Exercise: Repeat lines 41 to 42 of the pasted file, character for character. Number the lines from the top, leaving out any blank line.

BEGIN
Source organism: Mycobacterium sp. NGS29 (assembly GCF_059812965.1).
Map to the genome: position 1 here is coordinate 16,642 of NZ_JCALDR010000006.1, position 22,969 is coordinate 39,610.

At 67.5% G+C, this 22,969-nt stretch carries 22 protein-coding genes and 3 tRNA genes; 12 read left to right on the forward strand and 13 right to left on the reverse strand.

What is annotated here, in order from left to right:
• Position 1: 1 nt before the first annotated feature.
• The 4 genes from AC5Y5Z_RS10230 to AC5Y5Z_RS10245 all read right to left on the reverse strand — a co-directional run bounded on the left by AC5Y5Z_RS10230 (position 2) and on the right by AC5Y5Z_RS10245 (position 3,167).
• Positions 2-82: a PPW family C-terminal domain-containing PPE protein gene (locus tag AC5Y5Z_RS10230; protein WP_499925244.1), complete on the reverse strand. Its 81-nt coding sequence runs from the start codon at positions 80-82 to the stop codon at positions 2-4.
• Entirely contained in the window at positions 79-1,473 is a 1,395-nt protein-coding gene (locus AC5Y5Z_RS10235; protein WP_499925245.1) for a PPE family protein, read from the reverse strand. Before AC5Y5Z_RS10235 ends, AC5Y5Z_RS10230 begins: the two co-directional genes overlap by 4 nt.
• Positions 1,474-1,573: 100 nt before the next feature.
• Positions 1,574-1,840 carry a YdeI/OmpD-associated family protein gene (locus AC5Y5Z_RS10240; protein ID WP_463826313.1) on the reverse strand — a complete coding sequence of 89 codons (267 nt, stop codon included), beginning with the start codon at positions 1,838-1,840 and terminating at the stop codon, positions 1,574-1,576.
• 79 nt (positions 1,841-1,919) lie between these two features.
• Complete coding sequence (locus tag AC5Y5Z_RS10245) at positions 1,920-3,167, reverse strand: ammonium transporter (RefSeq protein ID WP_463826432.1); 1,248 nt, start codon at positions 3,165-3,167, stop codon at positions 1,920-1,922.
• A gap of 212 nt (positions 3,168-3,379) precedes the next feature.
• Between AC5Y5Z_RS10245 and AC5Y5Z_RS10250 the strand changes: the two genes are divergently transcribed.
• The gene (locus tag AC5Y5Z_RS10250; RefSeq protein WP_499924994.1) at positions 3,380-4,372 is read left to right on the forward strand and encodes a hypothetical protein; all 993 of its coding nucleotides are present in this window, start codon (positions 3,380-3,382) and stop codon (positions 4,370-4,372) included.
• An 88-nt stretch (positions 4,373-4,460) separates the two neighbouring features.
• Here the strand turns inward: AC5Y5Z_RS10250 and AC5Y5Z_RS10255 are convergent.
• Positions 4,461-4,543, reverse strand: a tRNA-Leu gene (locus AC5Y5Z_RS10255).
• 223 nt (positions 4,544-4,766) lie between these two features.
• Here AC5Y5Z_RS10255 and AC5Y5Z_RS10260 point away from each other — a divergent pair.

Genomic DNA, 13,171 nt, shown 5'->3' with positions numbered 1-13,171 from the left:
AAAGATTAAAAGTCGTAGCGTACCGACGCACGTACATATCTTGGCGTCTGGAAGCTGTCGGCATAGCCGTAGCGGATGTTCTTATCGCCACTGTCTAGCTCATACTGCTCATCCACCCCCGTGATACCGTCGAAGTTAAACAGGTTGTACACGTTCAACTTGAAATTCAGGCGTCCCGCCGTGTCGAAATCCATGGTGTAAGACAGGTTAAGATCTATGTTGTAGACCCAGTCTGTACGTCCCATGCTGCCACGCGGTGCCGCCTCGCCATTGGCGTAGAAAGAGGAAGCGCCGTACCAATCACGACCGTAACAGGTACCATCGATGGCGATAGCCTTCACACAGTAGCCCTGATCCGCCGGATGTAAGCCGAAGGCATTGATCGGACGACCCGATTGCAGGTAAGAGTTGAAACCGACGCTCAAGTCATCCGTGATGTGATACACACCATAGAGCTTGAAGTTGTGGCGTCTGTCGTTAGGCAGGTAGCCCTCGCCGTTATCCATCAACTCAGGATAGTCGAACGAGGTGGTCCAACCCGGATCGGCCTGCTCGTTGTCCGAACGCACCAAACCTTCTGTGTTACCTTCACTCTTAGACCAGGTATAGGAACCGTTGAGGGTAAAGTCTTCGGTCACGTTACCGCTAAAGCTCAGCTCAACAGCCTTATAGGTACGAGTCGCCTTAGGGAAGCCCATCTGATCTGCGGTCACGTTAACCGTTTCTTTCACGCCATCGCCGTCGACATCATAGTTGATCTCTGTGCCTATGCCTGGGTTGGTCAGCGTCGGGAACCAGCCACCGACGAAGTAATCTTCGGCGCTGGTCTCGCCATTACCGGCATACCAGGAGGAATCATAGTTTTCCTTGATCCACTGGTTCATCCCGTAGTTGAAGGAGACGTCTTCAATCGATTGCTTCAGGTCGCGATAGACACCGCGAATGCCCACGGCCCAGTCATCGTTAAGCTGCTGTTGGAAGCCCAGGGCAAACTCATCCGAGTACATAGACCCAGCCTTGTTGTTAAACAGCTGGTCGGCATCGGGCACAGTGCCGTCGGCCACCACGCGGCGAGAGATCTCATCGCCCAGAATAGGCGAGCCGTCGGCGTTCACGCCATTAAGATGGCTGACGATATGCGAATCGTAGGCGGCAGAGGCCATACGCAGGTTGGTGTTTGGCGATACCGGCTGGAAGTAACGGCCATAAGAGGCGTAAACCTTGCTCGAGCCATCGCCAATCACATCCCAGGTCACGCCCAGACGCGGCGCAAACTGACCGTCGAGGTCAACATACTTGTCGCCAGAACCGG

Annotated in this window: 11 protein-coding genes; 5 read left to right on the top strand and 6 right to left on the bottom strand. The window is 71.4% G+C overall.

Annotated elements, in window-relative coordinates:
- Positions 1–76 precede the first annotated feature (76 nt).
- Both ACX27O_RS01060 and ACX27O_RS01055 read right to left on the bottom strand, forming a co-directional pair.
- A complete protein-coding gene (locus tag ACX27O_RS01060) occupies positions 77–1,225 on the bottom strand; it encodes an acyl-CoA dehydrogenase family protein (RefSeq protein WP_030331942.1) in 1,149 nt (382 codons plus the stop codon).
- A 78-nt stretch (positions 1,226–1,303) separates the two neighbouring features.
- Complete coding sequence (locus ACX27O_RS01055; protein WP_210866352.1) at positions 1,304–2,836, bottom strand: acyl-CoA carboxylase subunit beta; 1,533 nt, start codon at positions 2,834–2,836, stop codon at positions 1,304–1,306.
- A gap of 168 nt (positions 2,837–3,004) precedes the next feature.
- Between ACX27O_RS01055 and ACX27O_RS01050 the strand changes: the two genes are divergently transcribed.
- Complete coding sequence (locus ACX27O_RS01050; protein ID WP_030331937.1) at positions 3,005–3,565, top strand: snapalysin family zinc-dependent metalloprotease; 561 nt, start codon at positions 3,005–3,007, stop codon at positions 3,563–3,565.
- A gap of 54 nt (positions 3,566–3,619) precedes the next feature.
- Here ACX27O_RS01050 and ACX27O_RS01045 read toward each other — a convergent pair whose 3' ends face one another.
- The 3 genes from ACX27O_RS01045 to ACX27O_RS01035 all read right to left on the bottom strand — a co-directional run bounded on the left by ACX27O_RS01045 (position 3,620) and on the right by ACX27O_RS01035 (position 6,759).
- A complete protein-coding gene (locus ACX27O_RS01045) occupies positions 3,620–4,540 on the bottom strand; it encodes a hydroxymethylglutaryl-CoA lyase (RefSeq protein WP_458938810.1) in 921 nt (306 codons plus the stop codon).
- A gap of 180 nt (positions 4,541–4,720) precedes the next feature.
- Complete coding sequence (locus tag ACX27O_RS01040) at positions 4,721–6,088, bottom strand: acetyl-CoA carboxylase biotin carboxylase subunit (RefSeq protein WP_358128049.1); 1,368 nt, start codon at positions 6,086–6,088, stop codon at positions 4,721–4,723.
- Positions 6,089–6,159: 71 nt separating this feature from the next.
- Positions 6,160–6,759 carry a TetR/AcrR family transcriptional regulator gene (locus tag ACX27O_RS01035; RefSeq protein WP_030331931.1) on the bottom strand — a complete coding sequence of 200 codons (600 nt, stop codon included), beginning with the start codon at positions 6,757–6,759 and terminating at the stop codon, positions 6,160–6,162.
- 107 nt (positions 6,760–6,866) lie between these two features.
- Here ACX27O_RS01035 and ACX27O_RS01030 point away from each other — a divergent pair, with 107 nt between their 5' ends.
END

- 107 nt (positions 6,760–6,866) lie between these two features.
- Here ACX27O_RS01035 and ACX27O_RS01030 point away from each other — a divergent pair, with 107 nt between their 5' ends.